The journey has begun as Carol and I head off towards Chile to begin our 12 week trip from the hot and parched Atacama desert in the north to the chilly and windswept Tierra del Fuego in the south, a distance of approximately 2,700 miles. We intend to cover most of the distance by bus which we are led to believe are some of the most efficient and comfortable in the world. We wait to see.
The flight to Santiago, via Atlanta, was a long 21 hours in total and although arduous it proved uneventful and frankly we were grateful to be flying at all. On arrival at the Heathrow check in we were asked for our U.S. Visa Waver number. “Our what?” we asked anxiously.. Now, we knew we did not need a visa for Chile and were merely in transit for two hours in America but apparently need to apply online for permission not to have an American visa. Complete news to us but the authorities would not let us fly without one. We could get one online but the US government server was down and we were told to just keep trying and hope for the best. The best finally arrived with just a few minutes to spare and we were ushered onto the aircraft. Phew!
Following a stopover night in Santiago we took a flight north to Arica where we would spend two nights before heading to our northern starting point of Putre. The big surprise for me was the approach into Arica. We had enjoyed stunning views from the plane with the Andes on one side and the rugged coastline on the other but as we descended all we saw was the town surrounded by flat, featureless desert except on one side where the port stood and where the imports arrived explaining the town’s existence. We used our time here to adjust to our new surroundings and get a feel for what was to come and what we were soon to realise was how friendly, kind and helpful the people of Chile are, although it may sometimes prove challenging as there appears to be no English spoken here and we would be relying on Carol’s rusty “O” level Spanish, my incoherent sign language and the patience of our hosts. We managed to find a collectivo, a taxi that picks up multiple fares as it travels the streets, to take us a few kilometres out of town to the river fed Azapa Valley oasis where we enjoyed a stroll around the near deserted streets of single story dwellings, a hugely colourful cemetery where brilliant humming birds darted between the flower offerings and then we visited the small but very well presented museum of artefacts relating to the early tribes of the area. This provided us with an excellent grounding for the return journey when we asked our driver to take a detour to show us the geoglyphs scratched into the hillsides centuries before.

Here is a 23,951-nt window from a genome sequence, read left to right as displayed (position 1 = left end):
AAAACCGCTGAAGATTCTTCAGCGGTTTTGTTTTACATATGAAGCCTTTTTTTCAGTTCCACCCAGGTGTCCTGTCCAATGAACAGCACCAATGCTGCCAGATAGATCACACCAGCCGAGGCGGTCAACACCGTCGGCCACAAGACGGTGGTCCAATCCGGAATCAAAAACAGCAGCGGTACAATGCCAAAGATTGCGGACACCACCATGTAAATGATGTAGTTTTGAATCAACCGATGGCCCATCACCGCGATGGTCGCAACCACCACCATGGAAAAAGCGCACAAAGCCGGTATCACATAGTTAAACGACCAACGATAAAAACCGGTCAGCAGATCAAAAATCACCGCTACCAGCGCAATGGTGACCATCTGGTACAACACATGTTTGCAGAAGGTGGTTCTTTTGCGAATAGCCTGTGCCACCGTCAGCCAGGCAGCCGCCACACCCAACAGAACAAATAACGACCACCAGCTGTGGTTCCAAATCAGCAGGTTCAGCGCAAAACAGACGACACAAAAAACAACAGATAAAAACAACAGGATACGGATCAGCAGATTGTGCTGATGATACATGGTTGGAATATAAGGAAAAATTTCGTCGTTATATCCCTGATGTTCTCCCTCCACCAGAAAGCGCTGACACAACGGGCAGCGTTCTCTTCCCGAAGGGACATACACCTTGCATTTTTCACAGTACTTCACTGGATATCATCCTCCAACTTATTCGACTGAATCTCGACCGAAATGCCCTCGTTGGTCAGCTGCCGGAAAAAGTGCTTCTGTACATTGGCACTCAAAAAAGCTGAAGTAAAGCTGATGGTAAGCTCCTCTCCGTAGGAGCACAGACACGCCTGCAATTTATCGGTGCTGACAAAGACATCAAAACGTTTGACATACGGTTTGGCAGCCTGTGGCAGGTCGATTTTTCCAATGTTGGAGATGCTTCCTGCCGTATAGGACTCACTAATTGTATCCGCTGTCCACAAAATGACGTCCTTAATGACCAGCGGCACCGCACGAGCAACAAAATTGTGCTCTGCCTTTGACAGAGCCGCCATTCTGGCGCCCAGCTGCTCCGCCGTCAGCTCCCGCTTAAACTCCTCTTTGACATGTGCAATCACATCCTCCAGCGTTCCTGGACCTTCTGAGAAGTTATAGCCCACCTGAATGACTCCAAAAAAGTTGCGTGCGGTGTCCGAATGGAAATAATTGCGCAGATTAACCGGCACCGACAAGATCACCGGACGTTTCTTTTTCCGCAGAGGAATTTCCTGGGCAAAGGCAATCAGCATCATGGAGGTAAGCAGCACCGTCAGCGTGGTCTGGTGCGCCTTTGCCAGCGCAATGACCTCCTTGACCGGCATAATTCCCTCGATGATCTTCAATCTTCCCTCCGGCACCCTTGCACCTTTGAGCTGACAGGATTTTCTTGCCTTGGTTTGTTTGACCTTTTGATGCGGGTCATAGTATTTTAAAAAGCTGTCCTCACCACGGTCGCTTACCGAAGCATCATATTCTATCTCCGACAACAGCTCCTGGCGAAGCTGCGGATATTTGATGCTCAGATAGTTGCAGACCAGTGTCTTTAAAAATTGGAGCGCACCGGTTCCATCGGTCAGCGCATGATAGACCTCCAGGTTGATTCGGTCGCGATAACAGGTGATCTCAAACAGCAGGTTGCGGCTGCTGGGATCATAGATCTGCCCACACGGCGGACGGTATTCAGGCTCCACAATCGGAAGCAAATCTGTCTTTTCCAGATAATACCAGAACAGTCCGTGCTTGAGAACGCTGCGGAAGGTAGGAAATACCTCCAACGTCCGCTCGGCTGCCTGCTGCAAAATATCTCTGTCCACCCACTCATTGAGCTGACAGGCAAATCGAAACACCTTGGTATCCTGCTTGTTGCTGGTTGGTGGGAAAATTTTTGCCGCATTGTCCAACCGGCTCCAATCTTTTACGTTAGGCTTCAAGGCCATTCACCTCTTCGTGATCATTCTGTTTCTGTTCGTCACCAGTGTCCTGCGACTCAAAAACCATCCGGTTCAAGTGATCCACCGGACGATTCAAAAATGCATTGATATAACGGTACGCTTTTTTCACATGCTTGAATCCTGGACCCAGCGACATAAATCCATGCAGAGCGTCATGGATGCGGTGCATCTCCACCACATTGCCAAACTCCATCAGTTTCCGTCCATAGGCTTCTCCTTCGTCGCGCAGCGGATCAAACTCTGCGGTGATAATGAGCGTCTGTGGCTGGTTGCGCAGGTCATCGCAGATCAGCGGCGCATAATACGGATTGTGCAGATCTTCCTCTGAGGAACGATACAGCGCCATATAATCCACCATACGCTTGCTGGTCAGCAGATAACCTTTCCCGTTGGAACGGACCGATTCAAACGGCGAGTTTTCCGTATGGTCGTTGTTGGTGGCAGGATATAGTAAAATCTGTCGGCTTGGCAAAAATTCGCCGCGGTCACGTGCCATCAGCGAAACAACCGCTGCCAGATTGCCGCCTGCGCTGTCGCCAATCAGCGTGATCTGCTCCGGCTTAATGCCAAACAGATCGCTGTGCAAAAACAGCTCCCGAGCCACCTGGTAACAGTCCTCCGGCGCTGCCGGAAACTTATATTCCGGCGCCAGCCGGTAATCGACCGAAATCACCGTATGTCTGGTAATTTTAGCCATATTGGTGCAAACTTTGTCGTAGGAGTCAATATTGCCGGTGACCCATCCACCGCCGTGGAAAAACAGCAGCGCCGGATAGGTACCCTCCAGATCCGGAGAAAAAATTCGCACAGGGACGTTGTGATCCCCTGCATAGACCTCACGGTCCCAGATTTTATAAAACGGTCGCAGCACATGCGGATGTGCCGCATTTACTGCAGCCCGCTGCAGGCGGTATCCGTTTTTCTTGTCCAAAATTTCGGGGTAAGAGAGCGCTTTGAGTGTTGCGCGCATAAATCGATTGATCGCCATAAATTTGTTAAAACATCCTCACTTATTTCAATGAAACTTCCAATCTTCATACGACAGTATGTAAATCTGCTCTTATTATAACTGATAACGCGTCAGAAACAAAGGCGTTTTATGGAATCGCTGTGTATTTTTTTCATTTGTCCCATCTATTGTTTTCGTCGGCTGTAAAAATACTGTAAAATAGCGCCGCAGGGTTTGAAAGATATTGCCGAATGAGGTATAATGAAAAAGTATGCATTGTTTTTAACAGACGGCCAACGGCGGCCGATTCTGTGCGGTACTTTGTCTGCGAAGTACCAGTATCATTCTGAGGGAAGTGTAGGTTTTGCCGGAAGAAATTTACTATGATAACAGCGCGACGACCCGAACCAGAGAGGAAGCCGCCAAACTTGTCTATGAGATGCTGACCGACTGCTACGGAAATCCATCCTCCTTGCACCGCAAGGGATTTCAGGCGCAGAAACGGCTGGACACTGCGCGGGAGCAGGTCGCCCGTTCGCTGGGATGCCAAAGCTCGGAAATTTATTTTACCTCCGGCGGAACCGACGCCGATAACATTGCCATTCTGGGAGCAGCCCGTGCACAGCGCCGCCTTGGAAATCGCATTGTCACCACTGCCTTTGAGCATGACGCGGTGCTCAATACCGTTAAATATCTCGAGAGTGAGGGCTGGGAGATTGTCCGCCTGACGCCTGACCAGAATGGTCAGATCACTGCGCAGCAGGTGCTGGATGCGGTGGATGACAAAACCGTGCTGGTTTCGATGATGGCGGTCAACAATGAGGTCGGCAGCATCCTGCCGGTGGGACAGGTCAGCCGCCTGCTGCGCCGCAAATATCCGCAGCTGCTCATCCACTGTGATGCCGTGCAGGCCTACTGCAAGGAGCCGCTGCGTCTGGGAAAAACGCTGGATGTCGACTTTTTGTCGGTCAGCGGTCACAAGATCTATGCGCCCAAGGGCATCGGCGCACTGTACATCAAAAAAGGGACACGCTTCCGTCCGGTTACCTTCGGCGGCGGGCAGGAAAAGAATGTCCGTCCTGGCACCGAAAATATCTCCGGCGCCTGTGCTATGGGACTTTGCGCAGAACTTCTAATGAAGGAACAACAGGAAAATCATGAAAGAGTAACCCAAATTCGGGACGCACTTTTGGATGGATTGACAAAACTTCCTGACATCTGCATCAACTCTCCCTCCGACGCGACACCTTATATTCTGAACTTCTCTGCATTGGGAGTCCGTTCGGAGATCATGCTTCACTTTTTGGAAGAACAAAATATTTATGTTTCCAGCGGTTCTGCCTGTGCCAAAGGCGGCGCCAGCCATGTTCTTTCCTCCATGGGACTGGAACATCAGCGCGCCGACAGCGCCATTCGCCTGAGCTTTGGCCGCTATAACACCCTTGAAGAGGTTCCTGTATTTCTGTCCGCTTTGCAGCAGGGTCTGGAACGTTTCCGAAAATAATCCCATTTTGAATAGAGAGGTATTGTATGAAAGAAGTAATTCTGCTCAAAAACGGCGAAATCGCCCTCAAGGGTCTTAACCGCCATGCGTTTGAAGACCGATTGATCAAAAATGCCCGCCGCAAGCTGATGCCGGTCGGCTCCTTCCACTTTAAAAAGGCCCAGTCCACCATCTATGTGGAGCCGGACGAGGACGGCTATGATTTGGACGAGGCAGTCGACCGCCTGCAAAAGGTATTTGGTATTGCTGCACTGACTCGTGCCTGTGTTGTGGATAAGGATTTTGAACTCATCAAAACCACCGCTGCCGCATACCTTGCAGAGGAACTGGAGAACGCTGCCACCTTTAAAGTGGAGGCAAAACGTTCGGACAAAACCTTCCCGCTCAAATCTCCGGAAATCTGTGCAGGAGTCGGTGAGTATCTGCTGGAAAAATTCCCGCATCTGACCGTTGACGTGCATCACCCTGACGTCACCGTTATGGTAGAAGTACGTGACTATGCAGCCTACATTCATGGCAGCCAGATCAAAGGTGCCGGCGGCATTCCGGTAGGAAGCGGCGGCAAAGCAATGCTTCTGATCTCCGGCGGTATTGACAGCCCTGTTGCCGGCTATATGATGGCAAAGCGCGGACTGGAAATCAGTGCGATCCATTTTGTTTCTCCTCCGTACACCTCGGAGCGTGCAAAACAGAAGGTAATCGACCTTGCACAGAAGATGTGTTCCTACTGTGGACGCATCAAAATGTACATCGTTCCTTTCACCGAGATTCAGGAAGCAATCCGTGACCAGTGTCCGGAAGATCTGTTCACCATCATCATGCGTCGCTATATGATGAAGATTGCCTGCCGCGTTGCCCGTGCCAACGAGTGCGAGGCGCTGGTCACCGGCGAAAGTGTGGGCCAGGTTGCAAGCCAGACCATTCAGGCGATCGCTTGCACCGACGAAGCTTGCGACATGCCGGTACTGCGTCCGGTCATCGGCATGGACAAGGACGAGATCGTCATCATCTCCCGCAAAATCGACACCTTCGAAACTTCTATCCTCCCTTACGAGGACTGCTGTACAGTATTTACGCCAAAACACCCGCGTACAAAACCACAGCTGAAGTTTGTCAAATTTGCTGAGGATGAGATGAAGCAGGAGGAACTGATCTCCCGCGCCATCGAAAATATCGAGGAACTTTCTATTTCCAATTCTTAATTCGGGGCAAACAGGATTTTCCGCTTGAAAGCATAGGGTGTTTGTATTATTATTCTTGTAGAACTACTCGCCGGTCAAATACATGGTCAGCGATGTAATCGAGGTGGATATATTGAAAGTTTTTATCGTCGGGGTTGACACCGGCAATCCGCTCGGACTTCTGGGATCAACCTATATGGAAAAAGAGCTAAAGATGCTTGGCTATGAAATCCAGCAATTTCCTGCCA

On next to Putre which I regard as our starting point as it is the most northerly stop before heading south. A very small town of around a dozen criss crossing streets, a handful of small stores and restaurants and a sleepy town square. This was to be our base for travelling into the less hospitable area of the Altiplano, the second highest Plateau in the world, very arid and surrounded by volcanoes, both active and dormant, at the widest part of the Andes. The air was very thin and although we had acclimatised a little, movement and breathing was still slow and laboured at this altitude, around 4,500 metres.
Despite the harsh conditions we were amazed and delighted at the life we saw here. Domesticated Llamas and Alpacas were seen grazing the sparse vegetation and we came across several groups of Vicunas, their wild relatives along with some rabbit like Viscacha who tried to join us when we stopped for lunch. Birdlife was also abundant, to Carol’s delight, but the real prizes to add to her growing bird list were the Ostrich like Rhea we came across and the mighty Condor that appeared from a volcano top and circled ever nearer before disappearing once more into the distance. I mustn’t forget the flocks of pink flamingos that waded in the shallow waters around the vast salt pans that dot the area.